Write a letter to yourself at 16?

What would you write if you were invited to write a letter to yourself at the sweet age of 16? Would you go for the ‘change your life, make different choices and change history’? Or would you want to reassure and reassure the tentative teenager? Activate supporter Faye Smith was asked by her local Sheffield newspaper to write her thoughts and this is the process she went through –

: “Writing the letter was an amazingly powerful exercise.

“It provoked a lot of soul-searching.

“I thought of preventing tragedies, but as any Dr Who fan will tell you, that irrevocably alters the space time continuum and tumbles us into chaos.

“So there was no standing at the foot of the twin towers or at the gates of Hillsborough.

“In the end I tried to reassure the girl I was that the problems she thought were so monumental, like the bullying I endured at school, would go away.

“Isn’t that what we’d all like – to know that things are going to get better?

“I can now see, though, that all those hard times forged something in my character, brought people into my life and prepared me for my future.

“‘Je ne regrette rien,’ as Piaf said.”

Blessings on you 16-year-old Faye…

Great news! You were right, the last four years of your life have truly been the worst of your life. But the bully who has made your life a misery is leaving…

Everything changes for you now.

Every year after this you will feel more able, more confident, more attractive, happier in your own skin and accept and understand yourself more, gaining a sense of purpose in life.

So stop people-pleasing and comparing right now.

There will always be prettier, sportier, brighter and more popular girls around but it’s so much more attractive to be positively yourself.

Enthusiasm and happiness are contagious.

Persistence will get you further than talent – and black won’t suit you!
Your life will never look like a flat line – that’s cardiac arrest.

It has many valleys as well as peaks, but Faye, lilies grow only in the valleys and make those mountain tops all the more precious.

Faithful friends, who will love, support, celebrate the good and stand with you in the bad, pour into your life from the age of 22.

And remember to keep family close.

There’s nothing coming that you can’t handle: there will be triumphs, joys and some heartbreaking sadness but remember your name means faith and that will sustain you every day of your life, as will your belief that the Almighty turns every circumstance to his good purposes.

At 17 you will weep over your lack of vocation. Relax. You discover both yourself and business at university.

You were designed as a creative communicator, which will bring you several careers to enjoy.

Then you find the strength to step off the wheel for a while to bring up your two precious children. By 30 you finally discover you are a human being, not a human doing.

Give thanks and forgive daily, move on and embrace every opportunity.
You make it to at least 43 with no regrets.

Faye x

PS: You are right, ’80s music will always be the bes

1 thought on “Write a letter to yourself at 16?”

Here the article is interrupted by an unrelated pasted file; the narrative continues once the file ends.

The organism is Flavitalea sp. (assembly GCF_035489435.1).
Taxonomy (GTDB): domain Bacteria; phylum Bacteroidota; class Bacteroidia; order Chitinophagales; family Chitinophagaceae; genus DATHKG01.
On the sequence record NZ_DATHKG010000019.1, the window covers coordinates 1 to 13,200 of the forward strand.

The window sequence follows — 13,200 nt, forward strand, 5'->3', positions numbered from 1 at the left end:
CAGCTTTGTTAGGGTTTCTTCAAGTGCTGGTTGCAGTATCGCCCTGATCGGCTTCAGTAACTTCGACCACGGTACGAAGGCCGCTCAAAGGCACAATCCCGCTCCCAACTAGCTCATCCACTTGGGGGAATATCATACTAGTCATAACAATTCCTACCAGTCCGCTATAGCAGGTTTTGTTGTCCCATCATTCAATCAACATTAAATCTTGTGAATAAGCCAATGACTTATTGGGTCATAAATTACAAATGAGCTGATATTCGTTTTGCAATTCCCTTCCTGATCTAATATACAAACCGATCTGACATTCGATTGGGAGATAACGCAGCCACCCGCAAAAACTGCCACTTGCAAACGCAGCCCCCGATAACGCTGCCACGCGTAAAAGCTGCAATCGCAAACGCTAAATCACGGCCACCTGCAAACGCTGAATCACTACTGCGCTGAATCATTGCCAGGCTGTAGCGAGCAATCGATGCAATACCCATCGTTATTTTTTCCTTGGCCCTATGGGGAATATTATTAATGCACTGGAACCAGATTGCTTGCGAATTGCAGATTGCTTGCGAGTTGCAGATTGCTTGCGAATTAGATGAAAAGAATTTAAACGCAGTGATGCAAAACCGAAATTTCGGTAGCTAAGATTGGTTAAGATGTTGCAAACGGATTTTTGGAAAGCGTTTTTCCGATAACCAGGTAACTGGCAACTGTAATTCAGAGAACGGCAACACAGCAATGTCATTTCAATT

1. Fiona Walton teaches RE at Birkdale Preparatory School and is a mother of three.

    She was 50 this year and says the letter took her back in time.

    “I found it surprisingly easy – and useful,” says Fiona, of Crookes. “As I thought through my feelings, fears and aspirations at 16 I also remembered how grown up I thought I was.

    “My eldest is about to turn 16 and it put me in his shoes.

    “And it made me wish that, at 16, I had written a letter to myself to read at 50 – how revealing that letter would be…

    Dear Fiona,

    It is great to be in touch with you after 34 years! I have so much to tell you!

    At sixteen it is all hormones, hard work, heartbreak, hair, horses and high hopes. I have to tell you life is still all those things, minus the horses. Also hairstylists have improved (you are so brave to go out in public!)

    You may be surprised to know that you still have friends who knew you at sixteen. Cherish them, it is good to know people who have journeyed through life with you.

    And while you are reticent and shy now, you turn out to be a fairly confident extrovert. Surprised? Yeah, me too!

    Plus you absolutely adore being a mum (of three). Who’d have guessed?

    Life doesn’t turn out to be sex, drugs and rock and roll, more like socks, hugs and knocks and goals – and there are fewer regrets that way.

    There is some hard-to-deal-with-stuff coming your way. A miscarriage, blood transfusions for a baby in the womb who will be born premature and spend time in intensive care, and watching mum die of ovarian cancer. But you cope.

    You think now that you will have life sorted by 50. Sorry to disappoint! You are still a work in progress, learning about who you are and aiming for who you want to be.

    Have I learnt anything?

    That passion and enthusiasm are always attractive and disappointment can be as corrosive as anger.

    Try to practise life with grit and grace – you’ll need both.

    Know your strengths and weaknesses, but don’t be caged by them.

    Remember you have the capacity to surprise even yourself. Nurture qualities that will last, forget the other stuff.

    Chocolate always helps, take it any way you can get it.

    Oh and get a good hairdresser!

    With love
    Fiona x

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